Long before I became an activist for feminism, a very good friend of mine was already an activist for veganism. I remember her publications on Facebook with links to videos of animals being slaughtered or tortured, or articles that questioned our eating habits. I used to roll my eyes and think ‘here she goes again, this is all she can think about, leave me alone eating my burger’.
And then I put on my feminist lenses and started walking on my friend’s shoes: feminism is in everything I talk about, online and offline. There is hardly an interaction or conversation that doesn’t make me think about everyday sexism or misogynistic habits that are ingrained in our lives. Being an activist has taught me to join the dots, to make connections between things that I used to see as individual incidents.
I am sure that many friends, relatives and colleagues now roll their eyes in the same way I used to when I spotted my friends’ veganism posts on social media. I became that person that people go to for either of these: to ask a legitimate question about feminism and know my opinion or to try to prove me wrong. It can be exhilarating and exhausting at the same time. There are moments of joy as there are moments of frustration. It is great to become the person that so many people see as a (good) reference in a subject that is now a central point in my life, but it’s horrible to be a target for those who are just too comfortable using their privileges and scared of losing their power.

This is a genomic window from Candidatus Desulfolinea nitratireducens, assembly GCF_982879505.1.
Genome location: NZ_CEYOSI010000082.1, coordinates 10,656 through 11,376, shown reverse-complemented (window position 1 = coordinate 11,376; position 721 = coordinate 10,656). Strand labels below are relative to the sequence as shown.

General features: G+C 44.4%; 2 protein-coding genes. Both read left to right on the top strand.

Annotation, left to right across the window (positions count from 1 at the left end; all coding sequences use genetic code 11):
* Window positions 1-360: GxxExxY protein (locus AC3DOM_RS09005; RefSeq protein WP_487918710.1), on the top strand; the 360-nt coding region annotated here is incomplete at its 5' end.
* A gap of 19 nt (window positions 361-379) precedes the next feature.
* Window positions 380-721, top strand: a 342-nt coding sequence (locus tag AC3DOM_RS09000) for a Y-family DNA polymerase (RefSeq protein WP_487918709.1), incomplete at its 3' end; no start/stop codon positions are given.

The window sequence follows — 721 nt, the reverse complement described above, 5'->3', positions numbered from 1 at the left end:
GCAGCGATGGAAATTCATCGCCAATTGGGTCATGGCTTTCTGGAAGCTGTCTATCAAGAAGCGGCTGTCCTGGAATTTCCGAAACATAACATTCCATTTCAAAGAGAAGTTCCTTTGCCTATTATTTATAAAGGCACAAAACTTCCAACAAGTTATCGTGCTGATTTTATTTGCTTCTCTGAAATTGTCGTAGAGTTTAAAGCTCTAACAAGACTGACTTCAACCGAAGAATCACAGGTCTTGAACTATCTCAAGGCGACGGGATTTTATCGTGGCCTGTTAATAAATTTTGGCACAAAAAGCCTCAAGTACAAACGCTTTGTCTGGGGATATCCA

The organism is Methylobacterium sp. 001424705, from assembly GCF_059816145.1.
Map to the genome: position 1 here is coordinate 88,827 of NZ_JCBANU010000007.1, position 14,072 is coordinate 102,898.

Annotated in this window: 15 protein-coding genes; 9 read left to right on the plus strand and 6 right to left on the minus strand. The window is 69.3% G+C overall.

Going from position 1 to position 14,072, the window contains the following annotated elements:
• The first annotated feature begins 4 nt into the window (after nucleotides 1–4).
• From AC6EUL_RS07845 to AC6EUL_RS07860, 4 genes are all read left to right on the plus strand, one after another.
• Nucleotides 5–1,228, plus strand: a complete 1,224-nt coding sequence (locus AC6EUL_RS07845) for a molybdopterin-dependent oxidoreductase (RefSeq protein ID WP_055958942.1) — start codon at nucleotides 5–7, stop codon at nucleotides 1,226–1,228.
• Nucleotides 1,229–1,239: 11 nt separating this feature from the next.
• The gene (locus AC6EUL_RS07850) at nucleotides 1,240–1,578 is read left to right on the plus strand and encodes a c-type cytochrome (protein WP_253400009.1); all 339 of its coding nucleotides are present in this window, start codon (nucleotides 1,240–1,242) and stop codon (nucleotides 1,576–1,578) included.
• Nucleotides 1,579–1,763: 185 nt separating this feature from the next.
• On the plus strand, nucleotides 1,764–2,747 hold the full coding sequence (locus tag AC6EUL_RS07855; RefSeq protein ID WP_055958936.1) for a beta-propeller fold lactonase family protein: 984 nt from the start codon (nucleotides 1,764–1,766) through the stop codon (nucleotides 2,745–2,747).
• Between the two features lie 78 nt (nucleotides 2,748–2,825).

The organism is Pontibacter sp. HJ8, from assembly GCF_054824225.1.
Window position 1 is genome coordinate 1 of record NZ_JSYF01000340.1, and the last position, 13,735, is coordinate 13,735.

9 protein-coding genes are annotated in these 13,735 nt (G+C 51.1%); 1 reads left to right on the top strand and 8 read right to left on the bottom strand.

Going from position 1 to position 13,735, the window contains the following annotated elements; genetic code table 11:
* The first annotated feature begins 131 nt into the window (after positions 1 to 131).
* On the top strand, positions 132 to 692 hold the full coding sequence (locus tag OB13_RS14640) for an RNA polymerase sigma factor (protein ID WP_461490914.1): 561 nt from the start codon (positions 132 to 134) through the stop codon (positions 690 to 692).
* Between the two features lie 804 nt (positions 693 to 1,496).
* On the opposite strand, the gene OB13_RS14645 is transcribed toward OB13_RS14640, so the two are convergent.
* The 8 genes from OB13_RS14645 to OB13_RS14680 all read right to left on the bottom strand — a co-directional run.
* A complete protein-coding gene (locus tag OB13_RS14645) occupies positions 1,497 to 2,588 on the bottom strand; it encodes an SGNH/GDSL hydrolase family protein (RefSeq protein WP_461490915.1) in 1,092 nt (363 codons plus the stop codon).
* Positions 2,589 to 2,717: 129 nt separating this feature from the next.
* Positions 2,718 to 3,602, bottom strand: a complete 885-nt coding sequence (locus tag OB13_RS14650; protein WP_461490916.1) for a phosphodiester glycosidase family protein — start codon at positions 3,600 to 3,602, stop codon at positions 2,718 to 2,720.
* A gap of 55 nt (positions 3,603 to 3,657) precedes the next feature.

Being a feminist activist doesn’t mean of course that I have freed myself from sexist habits. But it does mean that I can spot these habits faster and, instead of finding excuses for them, I simply try to change. From simple actions such as sending a tweet to a radio station that insists on playing Blurred Lines by Robin Thicke, to participating in rallies and marches, donating to women’s rights organisations and even writing here, I know I go forward with each step. Being a feminist activist means that I am not only a feminist when I use my ‘The Future is Female’ or ‘Fight Like a Girl’ t-shirts, but also when I go for a run by myself, when I refuse to erase my maternal surname, when I question society’s obsession with being young forever. Being a feminist activist means that I exercise empathy all the time, even when I am on the receiving end of hateful comments. It means that I am more aware of the power of my voice and opinions, and sometimes it is more important to listen and learn than speaking up.
As Sarah Ahmed says, sometimes being a feminist, especially an activist, means that we are the killers of joy. I proudly wear my Feminist Killjoy badge, but, most importantly, I recognise that the path is not as clear for everyone as it is for me. After all, I am already my lenses.
Words, Heloisa Righetto